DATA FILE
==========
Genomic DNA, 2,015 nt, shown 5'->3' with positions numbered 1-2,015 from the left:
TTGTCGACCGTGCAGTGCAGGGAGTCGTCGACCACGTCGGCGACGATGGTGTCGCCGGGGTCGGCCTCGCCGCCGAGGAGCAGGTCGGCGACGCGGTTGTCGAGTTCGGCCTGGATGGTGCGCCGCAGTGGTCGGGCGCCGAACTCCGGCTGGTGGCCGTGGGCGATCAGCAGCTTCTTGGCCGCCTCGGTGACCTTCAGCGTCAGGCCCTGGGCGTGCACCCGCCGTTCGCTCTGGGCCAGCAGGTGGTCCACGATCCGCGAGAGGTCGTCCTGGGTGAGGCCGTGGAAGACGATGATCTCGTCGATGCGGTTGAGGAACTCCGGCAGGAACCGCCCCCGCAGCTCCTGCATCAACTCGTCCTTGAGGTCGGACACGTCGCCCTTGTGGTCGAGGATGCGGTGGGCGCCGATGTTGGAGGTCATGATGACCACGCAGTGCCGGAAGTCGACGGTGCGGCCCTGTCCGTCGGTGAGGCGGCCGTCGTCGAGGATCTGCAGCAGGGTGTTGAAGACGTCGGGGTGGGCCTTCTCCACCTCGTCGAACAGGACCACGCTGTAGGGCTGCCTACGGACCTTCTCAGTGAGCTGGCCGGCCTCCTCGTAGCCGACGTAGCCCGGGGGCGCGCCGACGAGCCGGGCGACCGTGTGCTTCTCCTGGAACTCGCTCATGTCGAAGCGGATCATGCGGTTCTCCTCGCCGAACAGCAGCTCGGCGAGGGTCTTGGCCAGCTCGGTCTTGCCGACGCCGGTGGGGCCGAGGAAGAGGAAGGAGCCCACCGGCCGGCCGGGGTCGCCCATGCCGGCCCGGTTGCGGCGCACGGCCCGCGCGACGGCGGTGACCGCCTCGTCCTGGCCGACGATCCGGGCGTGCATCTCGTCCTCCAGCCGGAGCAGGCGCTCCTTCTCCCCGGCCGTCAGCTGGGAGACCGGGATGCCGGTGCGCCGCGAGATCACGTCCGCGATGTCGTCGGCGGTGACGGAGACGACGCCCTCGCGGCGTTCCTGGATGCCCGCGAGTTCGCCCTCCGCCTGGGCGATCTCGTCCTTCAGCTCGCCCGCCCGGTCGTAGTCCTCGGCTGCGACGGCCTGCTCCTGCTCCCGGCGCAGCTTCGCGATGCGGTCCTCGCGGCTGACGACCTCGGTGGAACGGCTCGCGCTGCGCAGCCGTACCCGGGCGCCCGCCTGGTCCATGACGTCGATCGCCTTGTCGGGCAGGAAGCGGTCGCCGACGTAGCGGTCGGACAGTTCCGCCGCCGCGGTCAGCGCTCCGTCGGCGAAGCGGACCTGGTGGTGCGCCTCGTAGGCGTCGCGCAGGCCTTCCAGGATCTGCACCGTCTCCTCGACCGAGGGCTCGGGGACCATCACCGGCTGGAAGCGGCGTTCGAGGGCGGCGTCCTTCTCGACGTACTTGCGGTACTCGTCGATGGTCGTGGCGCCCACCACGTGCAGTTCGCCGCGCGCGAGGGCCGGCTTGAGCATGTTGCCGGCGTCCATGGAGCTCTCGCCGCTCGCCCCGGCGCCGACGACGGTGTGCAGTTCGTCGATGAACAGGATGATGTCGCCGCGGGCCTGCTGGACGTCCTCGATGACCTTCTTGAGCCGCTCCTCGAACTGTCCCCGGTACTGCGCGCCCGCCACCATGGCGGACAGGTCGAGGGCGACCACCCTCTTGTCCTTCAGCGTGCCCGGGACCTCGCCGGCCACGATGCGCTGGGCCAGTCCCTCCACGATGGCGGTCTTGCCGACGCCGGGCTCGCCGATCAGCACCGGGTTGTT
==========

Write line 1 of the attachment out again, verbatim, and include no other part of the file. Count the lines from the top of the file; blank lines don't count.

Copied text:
Genomic DNA, 2,015 nt, shown 5'->3' with positions numbered 1-2,015 from the left: